ABILA Members’ Analysis and Commentary on the War in Ukraine
The American Branch includes among its members some of the leading international law experts in the world. They have published extensive commentaries on the involving situation regarding the war in Ukraine.
Chimène Keitner, co-published a three-part Q&A series with Zoe Tatarsky on Just Security. The first, Next Steps in Ukraine’s Application to the ICJ, analyzes the ICJ’s jurisdiction in relation to the Genocide Convention and the plausibility threshold, which the Court has stated must have a “link between the rights claimed and the provisional measures requested.” The second addresses Ukraine at the International Court of Justice, Russia’s Absence & What Comes Next and notes the Russian Federation’s submission as noteworthy in that Russia is seemingly taking the case seriously enough to respond. However, this raises the following questions: Who are its arguments for? Does Russia genuinely intend to convince the ICJ? The international community? The final article, The ICJ’s Order on Provisional Measures in Ukraine v. Russian Federation, analyzes how the Court, in its provisional measures, used language that was in some respects broader and other respects narrower than the language in Ukraine’s request. The Court’s order itself emphasized that “the measures to be indicated need not be identical to those requested.”
ABILA President Leila Nadya Sadat, along with Kip Hale, co-published an article on Just Security on How International Justice Can Succeed in Ukraine and Beyond. The authors note that the unprecedented interest in justice for Ukraine has exposed weaknesses in the global justice system to a much larger audience, and underscored that international institutions, including the International Criminal Court, can only be as strong as the commitment of the States supporting them. Achieving accountability for atrocity crimes in Ukraine, while also bolstering the field’s overall effectiveness and legitimacy, is attainable, if the international community approaches the problem with that goal in mind. To this end, State Parties to the ICC and those that are not, including the United States, should pursue a combination of innovative and long-overdue improvements. They suggest three ways in which efforts to ensure accountability for the ongoing crimes in Ukraine can be strengthened and the world’s fledgling international justice system can be bolstered.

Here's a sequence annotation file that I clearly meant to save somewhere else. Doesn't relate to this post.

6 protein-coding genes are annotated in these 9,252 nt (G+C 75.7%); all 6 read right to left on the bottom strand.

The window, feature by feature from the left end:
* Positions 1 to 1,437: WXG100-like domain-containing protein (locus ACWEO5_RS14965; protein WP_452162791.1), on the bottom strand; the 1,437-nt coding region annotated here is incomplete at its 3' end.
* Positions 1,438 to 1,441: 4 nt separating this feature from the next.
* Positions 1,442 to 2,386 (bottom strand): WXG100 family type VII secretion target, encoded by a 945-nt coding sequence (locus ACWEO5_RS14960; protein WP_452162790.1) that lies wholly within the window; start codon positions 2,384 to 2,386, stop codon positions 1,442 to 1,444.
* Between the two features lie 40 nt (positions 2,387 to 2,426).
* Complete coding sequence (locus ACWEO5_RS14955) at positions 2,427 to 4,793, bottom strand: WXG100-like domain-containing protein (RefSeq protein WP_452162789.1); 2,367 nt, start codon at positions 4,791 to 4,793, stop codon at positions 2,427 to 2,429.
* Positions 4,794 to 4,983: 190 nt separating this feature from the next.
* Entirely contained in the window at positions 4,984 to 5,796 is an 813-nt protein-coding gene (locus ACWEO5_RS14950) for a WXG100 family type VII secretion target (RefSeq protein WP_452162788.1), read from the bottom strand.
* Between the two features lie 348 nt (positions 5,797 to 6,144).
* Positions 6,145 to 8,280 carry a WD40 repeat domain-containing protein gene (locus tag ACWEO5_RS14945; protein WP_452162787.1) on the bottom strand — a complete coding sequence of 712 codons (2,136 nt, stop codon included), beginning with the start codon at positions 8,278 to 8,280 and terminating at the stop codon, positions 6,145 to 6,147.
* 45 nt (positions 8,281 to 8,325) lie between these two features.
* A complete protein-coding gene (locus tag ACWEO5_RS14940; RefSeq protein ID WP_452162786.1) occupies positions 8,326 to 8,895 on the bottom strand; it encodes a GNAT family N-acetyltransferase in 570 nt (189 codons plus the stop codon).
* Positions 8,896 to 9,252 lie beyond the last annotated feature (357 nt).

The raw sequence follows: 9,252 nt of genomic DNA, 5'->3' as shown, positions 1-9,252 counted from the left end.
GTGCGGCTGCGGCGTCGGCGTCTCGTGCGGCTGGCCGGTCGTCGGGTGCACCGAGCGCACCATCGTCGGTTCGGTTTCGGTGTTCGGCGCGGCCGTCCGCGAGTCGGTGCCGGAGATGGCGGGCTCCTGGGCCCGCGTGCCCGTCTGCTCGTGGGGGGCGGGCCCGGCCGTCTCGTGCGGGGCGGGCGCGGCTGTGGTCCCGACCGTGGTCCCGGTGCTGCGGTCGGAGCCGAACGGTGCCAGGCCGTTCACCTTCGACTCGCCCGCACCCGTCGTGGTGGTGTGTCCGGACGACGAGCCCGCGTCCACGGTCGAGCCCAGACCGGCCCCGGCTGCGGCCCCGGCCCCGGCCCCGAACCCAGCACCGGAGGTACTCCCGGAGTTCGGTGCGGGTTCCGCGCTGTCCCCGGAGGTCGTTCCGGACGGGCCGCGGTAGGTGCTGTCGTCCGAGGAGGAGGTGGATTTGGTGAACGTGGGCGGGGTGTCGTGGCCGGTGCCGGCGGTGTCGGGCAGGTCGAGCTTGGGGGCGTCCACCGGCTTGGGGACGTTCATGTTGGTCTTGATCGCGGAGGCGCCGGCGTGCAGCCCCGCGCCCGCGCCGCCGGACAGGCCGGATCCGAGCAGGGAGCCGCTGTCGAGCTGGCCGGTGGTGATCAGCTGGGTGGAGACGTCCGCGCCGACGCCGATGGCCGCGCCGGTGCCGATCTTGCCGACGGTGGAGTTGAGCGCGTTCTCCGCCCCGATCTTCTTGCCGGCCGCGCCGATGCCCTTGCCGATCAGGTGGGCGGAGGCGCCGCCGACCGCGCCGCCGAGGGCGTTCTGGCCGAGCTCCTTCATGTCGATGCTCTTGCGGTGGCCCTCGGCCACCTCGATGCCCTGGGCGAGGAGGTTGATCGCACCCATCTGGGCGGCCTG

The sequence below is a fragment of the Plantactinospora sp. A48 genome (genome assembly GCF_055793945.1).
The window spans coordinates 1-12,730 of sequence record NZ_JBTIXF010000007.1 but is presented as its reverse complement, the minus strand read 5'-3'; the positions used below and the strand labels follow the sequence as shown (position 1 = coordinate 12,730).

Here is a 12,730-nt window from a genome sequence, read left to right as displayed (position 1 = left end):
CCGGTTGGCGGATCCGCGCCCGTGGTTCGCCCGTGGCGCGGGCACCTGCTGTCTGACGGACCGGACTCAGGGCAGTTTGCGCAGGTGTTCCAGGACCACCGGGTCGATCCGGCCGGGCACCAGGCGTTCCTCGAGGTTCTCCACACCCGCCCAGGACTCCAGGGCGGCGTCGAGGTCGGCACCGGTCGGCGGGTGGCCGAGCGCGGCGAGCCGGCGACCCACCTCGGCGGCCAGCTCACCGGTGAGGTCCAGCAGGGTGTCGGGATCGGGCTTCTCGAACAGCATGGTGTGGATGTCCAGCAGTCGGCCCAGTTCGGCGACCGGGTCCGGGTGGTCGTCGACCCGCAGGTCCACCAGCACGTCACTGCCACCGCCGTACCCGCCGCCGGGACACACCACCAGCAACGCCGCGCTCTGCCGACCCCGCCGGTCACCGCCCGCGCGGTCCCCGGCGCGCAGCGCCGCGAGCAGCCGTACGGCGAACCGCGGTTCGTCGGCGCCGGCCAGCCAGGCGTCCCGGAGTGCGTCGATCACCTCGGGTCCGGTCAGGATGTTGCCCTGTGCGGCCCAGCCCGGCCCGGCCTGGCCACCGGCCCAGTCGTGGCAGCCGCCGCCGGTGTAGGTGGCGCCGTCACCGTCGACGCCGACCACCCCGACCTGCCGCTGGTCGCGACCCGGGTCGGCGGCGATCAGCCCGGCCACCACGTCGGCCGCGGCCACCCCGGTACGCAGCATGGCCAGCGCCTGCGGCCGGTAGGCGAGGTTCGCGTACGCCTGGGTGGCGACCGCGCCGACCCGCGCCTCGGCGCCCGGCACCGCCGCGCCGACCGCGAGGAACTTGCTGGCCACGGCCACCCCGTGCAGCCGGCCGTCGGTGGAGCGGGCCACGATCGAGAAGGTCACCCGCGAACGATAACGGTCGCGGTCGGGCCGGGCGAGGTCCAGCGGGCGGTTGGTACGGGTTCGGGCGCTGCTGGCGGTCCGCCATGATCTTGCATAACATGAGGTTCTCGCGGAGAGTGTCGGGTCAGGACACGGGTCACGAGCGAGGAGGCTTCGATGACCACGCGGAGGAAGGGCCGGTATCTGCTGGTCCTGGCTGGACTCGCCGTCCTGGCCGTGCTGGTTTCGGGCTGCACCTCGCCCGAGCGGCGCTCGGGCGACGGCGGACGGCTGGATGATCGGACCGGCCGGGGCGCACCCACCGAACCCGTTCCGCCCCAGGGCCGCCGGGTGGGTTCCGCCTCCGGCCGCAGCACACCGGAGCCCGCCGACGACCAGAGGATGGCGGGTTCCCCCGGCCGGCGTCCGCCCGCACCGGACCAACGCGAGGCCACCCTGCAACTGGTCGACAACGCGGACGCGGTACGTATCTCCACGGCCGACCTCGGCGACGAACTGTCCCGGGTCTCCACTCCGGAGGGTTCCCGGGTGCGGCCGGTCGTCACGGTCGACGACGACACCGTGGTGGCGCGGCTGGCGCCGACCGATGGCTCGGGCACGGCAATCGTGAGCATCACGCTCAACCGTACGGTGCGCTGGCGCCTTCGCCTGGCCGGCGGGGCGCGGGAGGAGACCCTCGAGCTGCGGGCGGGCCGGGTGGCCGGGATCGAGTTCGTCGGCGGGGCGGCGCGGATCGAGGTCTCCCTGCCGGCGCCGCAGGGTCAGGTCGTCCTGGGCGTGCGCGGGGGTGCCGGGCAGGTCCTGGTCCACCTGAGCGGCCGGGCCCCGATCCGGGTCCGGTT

ABILA Co-Director of Studies Jennifer Trahan published The Need to Reexamine the Crime of Aggression’s Jurisdictional Regime on Just Security. She observed that “the International Criminal Court (ICC) lacks jurisdiction to investigate or prosecute the crime of aggression” committed in the territory of Ukraine and argues that “[w]hat is needed in the long run is for States Parties to the ICC’s Rome Statute to amend the crime of aggression’s jurisdictional regime and create more jurisdiction in support of the core norm in the UN Charter against the aggressive use of force, Article 2(4).” She also wrote an ASIL Insight on Revisiting the History of the Crime of Aggression in Light of Russia’s Invasion of Ukraine.
ABILA Board Member Milena Sterio published an article on IntLawGrrls entitled, Russia v. Ukraine: The Limits of International Law. Sterio states while international law contains clear legal norms to condemn Russia’s invasion of Ukraine and theoretically impute state responsibility onto Russia and individual criminal responsibility on Vladimir Putin, it remains limited in its ability to address the conflict. Her reasoning is threefold: 1) Authorization for the use of force against Russia remains deadlocked in the veto-blocked Security Council; 2) the crime of aggression has a limited jurisdictional regime and because Russia is not a member of the ICC, Russian leaders are effectively shielded from accountability at the ICC; and 3) while the ICJ could order Russia to cease using military force in Ukraine, it lacks an enforcement mechanism to enforce its own judgment. Sterio asserts that due to its status as a Great Power, Russia benefits from international law’s institutional design and may remain insulated from international law’s reach despite violating fundamental international law norms.
ABILA President-Elect Michael Scharf and Milena Sterio discuss the Ukraine Invasion with Sandy Hodgkinson, Paul Williams, and Avidan Cover in a new audio video entitled Talking Foreign Policy—The Ukraine Crisis, available online. The experts discussed Russia’s strategy and tactics, such as deception, in their invasion of Ukraine as well as the west’s response to the invasion with crippling sanctions and Russia’s response with implied threats to use nuclear and chemical weapons. They also contemplated whether or not the responses have generated enough deterrence for other geopolitical contexts to refrain from similar actions. The experts then examined avenues for holding Russia and Vladimir Putin accountable for war crimes, crimes against humanity, crime of aggression, and genocide through international and domestic courts or even the creation of a hybrid tribunal.